NEW YORK - The world’s third-largest economy has suffered from a caricature. Yes, Japan fell from its pinnacle in the 1990s because of a property crash, enfeebled banks and a dwindling population. But that was then. It’s not falling anymore.
When Japan’s economy was stumbling, China became the darling of the commentariat, investors and multinational companies developing supply chains. The mood toward China, however, has soured. Now the international impression of Japan needs to change as well.
Far from fizzling, Japan may be on the cusp of a boom, according to a comprehensive report by Morgan Stanley. Deflation has been stymied, immigration is slowly but surely increasing, and that 2.5 percent jobless rate is driving a surge in capital spending. A lot of that is likely to be on artificial intelligence and robotics.
Capital expenditure growth among large firms will average about 7 percent a year through 2020, Morgan Stanley estimates, up from 5 percent last year. Outlays like this are essential as the labor pool dries up. That became abundantly clear to me on a trip to Japan’s Rust Belt in 2016. Employers gushed about robots and bemoaned the shrinking pool of skilled humanoids.
Nestled in recent revisions to second-quarter gross domestic product was a jump in private investment: a climb of 3.1 percent, compared with an originally reported 1.3 percent. That was the seventh consecutive increase, a stretch unseen since the bubble era of the 1980s. That period didn’t end well, and plenty could still go wrong this time.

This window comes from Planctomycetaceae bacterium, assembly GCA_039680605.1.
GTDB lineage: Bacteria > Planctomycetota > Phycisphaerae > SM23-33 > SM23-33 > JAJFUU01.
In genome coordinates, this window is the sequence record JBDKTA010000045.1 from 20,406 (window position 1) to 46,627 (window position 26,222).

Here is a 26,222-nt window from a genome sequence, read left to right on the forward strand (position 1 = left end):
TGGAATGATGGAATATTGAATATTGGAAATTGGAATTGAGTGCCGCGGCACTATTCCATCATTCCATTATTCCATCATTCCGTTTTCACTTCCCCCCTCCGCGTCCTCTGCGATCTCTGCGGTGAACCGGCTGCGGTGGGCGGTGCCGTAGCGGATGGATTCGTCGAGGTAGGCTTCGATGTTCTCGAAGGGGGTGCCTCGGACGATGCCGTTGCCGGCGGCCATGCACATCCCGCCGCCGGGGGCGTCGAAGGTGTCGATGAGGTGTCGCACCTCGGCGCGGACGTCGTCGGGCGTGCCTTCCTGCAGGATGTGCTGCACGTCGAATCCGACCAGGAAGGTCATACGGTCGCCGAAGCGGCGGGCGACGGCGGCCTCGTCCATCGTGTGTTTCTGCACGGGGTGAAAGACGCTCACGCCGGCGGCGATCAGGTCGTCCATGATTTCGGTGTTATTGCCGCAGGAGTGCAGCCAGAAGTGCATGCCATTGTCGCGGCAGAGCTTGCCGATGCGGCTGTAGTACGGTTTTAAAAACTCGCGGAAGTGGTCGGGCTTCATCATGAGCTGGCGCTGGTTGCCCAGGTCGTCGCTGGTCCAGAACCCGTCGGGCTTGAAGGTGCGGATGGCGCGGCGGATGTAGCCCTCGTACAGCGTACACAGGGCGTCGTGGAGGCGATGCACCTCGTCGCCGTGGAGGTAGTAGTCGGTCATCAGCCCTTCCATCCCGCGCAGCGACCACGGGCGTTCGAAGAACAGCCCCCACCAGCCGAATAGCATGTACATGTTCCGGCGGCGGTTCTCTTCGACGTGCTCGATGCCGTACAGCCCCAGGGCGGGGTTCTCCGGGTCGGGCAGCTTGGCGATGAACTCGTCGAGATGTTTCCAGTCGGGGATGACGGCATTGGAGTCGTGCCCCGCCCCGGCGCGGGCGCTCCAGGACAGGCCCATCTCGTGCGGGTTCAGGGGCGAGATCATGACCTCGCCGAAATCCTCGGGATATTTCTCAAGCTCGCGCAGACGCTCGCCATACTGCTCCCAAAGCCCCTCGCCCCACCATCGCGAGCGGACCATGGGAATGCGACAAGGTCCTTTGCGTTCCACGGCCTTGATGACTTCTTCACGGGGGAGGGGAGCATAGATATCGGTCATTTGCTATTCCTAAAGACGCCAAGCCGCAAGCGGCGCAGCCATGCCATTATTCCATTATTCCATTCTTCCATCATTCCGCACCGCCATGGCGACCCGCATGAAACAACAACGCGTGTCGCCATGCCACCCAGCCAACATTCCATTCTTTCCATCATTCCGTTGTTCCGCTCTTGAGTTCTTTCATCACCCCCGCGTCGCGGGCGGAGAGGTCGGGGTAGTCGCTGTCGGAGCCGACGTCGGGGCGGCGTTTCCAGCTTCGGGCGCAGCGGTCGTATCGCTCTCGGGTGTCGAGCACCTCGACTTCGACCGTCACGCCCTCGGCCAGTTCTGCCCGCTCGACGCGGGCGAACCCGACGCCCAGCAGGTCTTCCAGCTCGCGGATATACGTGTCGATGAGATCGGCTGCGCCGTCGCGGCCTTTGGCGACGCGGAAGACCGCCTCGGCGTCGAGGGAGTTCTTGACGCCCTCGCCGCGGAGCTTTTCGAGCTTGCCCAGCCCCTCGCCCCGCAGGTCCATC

But give Japan its due. It’s a very different place from two decades ago, when observers abandoned it for China and all those business-book paeans to the Japanese way of business were replaced by hagiographies of the Middle Kingdom.
Japan has had its share of false dawns since then. The central bank has tried to crank inflation up to 2 percent and years of aggressive easing have got it barely halfway. Looked at another way, at least we are talking about too-low inflation, rather than deflation.
An increase in Japan’s consumption tax, penciled in for next year, could provoke a recession. Japan could also be collateral damage in the trade war between the United States and China. Japanese auto executives also fret about U.S. President Donald Trump’s threats to impose tariffs on imported vehicles.
None of that ought to detract from the essential idea that it’s time to pay attention to Japan. Its long-term prospects are far stronger than conventional wisdom implies.
Daniel Moss writes and edits articles on economics for Bloomberg Opinion. Previously he was executive editor of Bloomberg News for global economics, and has led teams in Asia, Europe and North America.